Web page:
Sarah Rabdau & Self-Employed Assassins kick it up several notches on sophomore album Free As Thieves

SarahRabdauSarah Rabdau & Self-Employed Assassins recently dropped their sophomore effort Free As Thieves to much critical acclaim. And rightly so. Free As Thieves is chockfull of fantastic piano and keyboard driven pop-rock gems that tug on the ear while motivating the feet. It’s uncanny how well Rabdau and second keyboardist Peter Moore work together. The two often conjure a double whammy of tremendous melodies and washy, perky, fulsome synthesizer backdrops.

Listeners won’t be able to resist the keyboard notes on opening track “67 Mustang.“ There‘s an oddly appealing electronic hook in the beginning that makes a listener wonder what is going on and what is coming next. The Assassins keep the groove wide and open with a lots of space. Rabdau’s silky smooth vocal glides around that crafty groove with easeful momentum. Her whispery sweet voice flows across the music like honey pouring over pancakes, making something already good even better. After this song, there is no way anybody could ever resist listening for more.

“Bring The Flood” finds Rabdau singing in a self-restrained, almost cooing approach. That’s all she needs to lull readers into her world of sprightly melody. A light touch of keyboards creates a serene and very pleasant soundscape. From there, a rush of pleasant melody over a driving, infectious beat sweeps the listener along for this magic carpet ride of fun and joy.

A low end keyboard line pulls the listener right into “Summer Of Love.” A run of firm keyboard notes gives this piece an assertive edge. Listeners might feel that Rabdau is announcing this song as much as she’s singing it. That buoyant energy and a bulbous groove are contagious and fun.

“Pavement Prophet” is a sweet, crawling song ushered in with the prettiest whistling keyboard effects. Rabdau squeezes a lot of feeling out of her sussurant tone, restrained but expressing so much beneath that gentle veneer. Listen closely to this song and the listener gets an insight into this band’s architecture of sound. Rabdau plays her piano at a slower tempo than the rhythm section and Moore’s synth. That piano creates tones that ring out over the faster paced instrumentation to widen the sonic texture, add depth and dimension to the song, leaving the listener in a world of colors and tones.

Likewise, “Luxuries Of Poverty” has much going on at once. Rabdau sings in a more assertive pop-rock style here. Underneath her voice is the ringing piano tones she slaps out while her band mates pump things up. Jittery electronic keyboards do an odd dance around the more traditional pop rock beats. In a stroke of massive inspiration, a fuzzy low end keyboard line glues the upper and lower instruments together while making the song feel solid and bouncy.

“25 To Life” makes the most of Rabdau’s elegant piano pop touches. She belts it like a crazed cabaret pop singer while tapping out a manic melody line. A couple of electronic keyboard lines augment with other worldly phrases, erupting in exuberant exclamations. Edgy guitar spikes, rollicking drum work, and a poppy bass line wrap it all up in a tight clever frame while those over the top melody lines make magic.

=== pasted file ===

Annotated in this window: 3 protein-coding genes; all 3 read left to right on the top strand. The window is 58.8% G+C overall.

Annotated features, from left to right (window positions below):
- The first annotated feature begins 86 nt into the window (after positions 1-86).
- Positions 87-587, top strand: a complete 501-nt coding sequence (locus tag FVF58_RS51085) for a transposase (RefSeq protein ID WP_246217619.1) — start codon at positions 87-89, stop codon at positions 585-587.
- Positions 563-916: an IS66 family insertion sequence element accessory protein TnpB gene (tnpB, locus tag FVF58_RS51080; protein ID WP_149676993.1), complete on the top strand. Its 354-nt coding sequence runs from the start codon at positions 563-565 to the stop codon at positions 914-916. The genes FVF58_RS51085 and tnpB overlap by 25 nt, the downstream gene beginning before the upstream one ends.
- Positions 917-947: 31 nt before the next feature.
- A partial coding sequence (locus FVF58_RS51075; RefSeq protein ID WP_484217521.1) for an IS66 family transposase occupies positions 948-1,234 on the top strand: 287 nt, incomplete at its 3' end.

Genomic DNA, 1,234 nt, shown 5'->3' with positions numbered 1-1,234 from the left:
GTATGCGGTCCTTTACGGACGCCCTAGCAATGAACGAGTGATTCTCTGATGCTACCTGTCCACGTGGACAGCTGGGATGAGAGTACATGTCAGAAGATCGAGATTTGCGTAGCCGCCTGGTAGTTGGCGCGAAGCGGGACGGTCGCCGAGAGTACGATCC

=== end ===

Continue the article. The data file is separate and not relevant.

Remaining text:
“Say Hello” features Mathew Graber’s most involved drumming on this album. Graber keeps a multi-dimensional beat going strong, layering much sound over sound with his fills and rolls. He keeps the song bold while Rabdau’s ethereal vocal line haunts with its eerie, sensual tone. This one eventually rocks right out with rippling keyboards and a spooky coupling of male-female background vocals, a primal chant that cannot be resisted. Eric Donohue’s persistent bass line places a lot of bumpy groove beneath it all. Just when you think this number cannot get any more involved, Rabdau and her assassins tweak and or emphasize another musical detail, segueing into the brief special effects track “Doubt Never Sleeps.”

Without a pause in their creativity, Rabdau and her assassins jump right into “Tooth And Hair,” a Peter Gabriel influenced rush of bulbous bass lines and contrasting keyboards. Briskly rubbing together the main melody from electric piano and a sprightly synth line, the band rocks out to something both traditional rock and roll and uniquely festive. The sounds they come up with makes a listener wish he could be a fly on the wall during their recording process to see how they came up with so much good stuff. As usual, Rabdau sings beautifully, passionately, and with an emphasis on her own curious timbre. Her voice stands out due to its distinct colors and tones, and she makes one feel he’s listening to something that cries out to break big.

The band grooves mellow into “Arcadia,” a number that becomes driving and raucous after they lull the listener into a false sense of security with easeful electronic sweetness. The opening chirpiness, easeful, ringing keyboard notes, and gliding vocal purr, eventually gives way to a frenetic piano line that kills with its relentless force.

Closing track “Oh! (Let Me Down) explodes into an expression of mad impulses, desperation, and desire. It captures the turbulence of the human soul much like the way classical composers intended, with many instruments cascading at once.

There are multiple reasons for fans of inventive, keyboard driven pop rock to purchase a copy of this album, immediately. Influences including Peter Gabriel, Kate Bush, Bjork, David Bowie, Cocteau Twins, classical composers, and TV On The Radio help inform the colors while the band paints its own pictures from those colors that came before them. Sarah Rabdau & Self-Employed Assassins are onto something big in their own right. And despite their experimentation, this band never really takes itself too seriously. Aside from being smart pop-rock composers, they’ve also come up with an album that lots of fun to listen to.